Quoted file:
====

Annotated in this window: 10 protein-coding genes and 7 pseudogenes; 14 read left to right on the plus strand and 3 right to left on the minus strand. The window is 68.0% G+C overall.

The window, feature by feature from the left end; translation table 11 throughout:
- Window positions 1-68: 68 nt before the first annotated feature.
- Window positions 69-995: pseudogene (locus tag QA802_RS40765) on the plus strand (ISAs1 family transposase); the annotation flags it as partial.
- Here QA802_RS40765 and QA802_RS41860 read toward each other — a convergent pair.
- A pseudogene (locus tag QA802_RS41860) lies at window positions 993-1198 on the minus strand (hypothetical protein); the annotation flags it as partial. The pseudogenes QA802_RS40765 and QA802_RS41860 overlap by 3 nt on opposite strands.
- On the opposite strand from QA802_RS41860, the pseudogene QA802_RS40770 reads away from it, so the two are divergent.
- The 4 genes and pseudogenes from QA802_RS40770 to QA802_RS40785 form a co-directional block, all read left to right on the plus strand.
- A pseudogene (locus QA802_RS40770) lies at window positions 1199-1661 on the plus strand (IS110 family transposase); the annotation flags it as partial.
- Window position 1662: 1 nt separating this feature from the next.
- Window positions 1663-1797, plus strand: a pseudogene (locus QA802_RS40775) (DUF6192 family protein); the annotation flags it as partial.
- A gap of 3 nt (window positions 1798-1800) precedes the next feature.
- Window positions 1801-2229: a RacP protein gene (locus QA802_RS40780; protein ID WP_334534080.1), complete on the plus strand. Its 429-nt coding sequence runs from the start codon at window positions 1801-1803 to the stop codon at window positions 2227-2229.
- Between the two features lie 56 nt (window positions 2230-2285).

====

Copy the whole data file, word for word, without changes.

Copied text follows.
Annotated in this window: 10 protein-coding genes and 7 pseudogenes; 14 read left to right on the plus strand and 3 right to left on the minus strand. The window is 68.0% G+C overall.

The window, feature by feature from the left end; translation table 11 throughout:
- Window positions 1-68: 68 nt before the first annotated feature.
- Window positions 69-995: pseudogene (locus tag QA802_RS40765) on the plus strand (ISAs1 family transposase); the annotation flags it as partial.
- Here QA802_RS40765 and QA802_RS41860 read toward each other — a convergent pair.
- A pseudogene (locus tag QA802_RS41860) lies at window positions 993-1198 on the minus strand (hypothetical protein); the annotation flags it as partial. The pseudogenes QA802_RS40765 and QA802_RS41860 overlap by 3 nt on opposite strands.
- On the opposite strand from QA802_RS41860, the pseudogene QA802_RS40770 reads away from it, so the two are divergent.
- The 4 genes and pseudogenes from QA802_RS40770 to QA802_RS40785 form a co-directional block, all read left to right on the plus strand.
- A pseudogene (locus QA802_RS40770) lies at window positions 1199-1661 on the plus strand (IS110 family transposase); the annotation flags it as partial.
- Window position 1662: 1 nt separating this feature from the next.
- Window positions 1663-1797, plus strand: a pseudogene (locus QA802_RS40775) (DUF6192 family protein); the annotation flags it as partial.
- A gap of 3 nt (window positions 1798-1800) precedes the next feature.
- Window positions 1801-2229: a RacP protein gene (locus QA802_RS40780; protein ID WP_334534080.1), complete on the plus strand. Its 429-nt coding sequence runs from the start codon at window positions 1801-1803 to the stop codon at window positions 2227-2229.
- Between the two features lie 56 nt (window positions 2230-2285).